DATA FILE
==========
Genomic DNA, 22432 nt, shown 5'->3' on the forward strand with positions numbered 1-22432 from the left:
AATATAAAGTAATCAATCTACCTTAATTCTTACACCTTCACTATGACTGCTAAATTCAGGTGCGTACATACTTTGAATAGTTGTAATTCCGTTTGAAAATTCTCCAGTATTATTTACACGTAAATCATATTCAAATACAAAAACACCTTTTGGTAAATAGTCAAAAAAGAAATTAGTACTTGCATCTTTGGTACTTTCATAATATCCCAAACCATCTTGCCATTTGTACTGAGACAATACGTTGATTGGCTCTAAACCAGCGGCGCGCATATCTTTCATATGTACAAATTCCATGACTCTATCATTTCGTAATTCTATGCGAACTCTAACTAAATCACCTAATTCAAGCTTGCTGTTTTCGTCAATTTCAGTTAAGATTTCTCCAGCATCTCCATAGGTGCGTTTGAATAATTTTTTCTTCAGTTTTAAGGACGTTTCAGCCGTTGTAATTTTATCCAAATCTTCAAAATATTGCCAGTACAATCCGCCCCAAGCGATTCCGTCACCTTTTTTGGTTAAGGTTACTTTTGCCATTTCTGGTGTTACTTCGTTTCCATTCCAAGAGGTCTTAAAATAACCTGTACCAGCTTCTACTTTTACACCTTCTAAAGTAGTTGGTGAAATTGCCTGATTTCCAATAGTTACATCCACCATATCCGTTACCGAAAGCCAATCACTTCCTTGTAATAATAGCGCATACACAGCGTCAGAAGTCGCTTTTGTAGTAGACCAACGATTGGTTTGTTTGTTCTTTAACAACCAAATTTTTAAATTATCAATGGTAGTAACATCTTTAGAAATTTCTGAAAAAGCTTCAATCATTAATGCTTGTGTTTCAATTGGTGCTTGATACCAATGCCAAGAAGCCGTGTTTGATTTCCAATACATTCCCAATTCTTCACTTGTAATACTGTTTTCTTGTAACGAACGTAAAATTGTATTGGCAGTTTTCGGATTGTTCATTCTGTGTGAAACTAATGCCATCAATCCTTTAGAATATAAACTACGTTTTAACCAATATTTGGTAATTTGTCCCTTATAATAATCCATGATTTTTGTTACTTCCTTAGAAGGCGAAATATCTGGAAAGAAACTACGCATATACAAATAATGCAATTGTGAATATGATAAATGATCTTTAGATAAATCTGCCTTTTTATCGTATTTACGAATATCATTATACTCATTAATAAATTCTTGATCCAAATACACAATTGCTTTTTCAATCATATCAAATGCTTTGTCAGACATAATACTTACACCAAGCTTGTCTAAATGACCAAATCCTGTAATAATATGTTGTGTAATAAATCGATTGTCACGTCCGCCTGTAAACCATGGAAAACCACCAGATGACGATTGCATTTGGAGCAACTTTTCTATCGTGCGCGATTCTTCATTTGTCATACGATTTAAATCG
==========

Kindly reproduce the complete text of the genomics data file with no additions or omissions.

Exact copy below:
Genomic DNA, 22432 nt, shown 5'->3' on the forward strand with positions numbered 1-22432 from the left:
AATATAAAGTAATCAATCTACCTTAATTCTTACACCTTCACTATGACTGCTAAATTCAGGTGCGTACATACTTTGAATAGTTGTAATTCCGTTTGAAAATTCTCCAGTATTATTTACACGTAAATCATATTCAAATACAAAAACACCTTTTGGTAAATAGTCAAAAAAGAAATTAGTACTTGCATCTTTGGTACTTTCATAATATCCCAAACCATCTTGCCATTTGTACTGAGACAATACGTTGATTGGCTCTAAACCAGCGGCGCGCATATCTTTCATATGTACAAATTCCATGACTCTATCATTTCGTAATTCTATGCGAACTCTAACTAAATCACCTAATTCAAGCTTGCTGTTTTCGTCAATTTCAGTTAAGATTTCTCCAGCATCTCCATAGGTGCGTTTGAATAATTTTTTCTTCAGTTTTAAGGACGTTTCAGCCGTTGTAATTTTATCCAAATCTTCAAAATATTGCCAGTACAATCCGCCCCAAGCGATTCCGTCACCTTTTTTGGTTAAGGTTACTTTTGCCATTTCTGGTGTTACTTCGTTTCCATTCCAAGAGGTCTTAAAATAACCTGTACCAGCTTCTACTTTTACACCTTCTAAAGTAGTTGGTGAAATTGCCTGATTTCCAATAGTTACATCCACCATATCCGTTACCGAAAGCCAATCACTTCCTTGTAATAATAGCGCATACACAGCGTCAGAAGTCGCTTTTGTAGTAGACCAACGATTGGTTTGTTTGTTCTTTAACAACCAAATTTTTAAATTATCAATGGTAGTAACATCTTTAGAAATTTCTGAAAAAGCTTCAATCATTAATGCTTGTGTTTCAATTGGTGCTTGATACCAATGCCAAGAAGCCGTGTTTGATTTCCAATACATTCCCAATTCTTCACTTGTAATACTGTTTTCTTGTAACGAACGTAAAATTGTATTGGCAGTTTTCGGATTGTTCATTCTGTGTGAAACTAATGCCATCAATCCTTTAGAATATAAACTACGTTTTAACCAATATTTGGTAATTTGTCCCTTATAATAATCCATGATTTTTGTTACTTCCTTAGAAGGCGAAATATCTGGAAAGAAACTACGCATATACAAATAATGCAATTGTGAATATGATAAATGATCTTTAGATAAATCTGCCTTTTTATCGTATTTACGAATATCATTATACTCATTAATAAATTCTTGATCCAAATACACAATTGCTTTTTCAATCATATCAAATGCTTTGTCAGACATAATACTTACACCAAGCTTGTCTAAATGACCAAATCCTGTAATAATATGTTGTGTAATAAATCGATTGTCACGTCCGCCTGTAAACCATGGAAAACCACCAGATGACGATTGCATTTGGAGCAACTTTTCTATCGTGCGCGATTCTTCATTTGTCATACGATTTAAATCG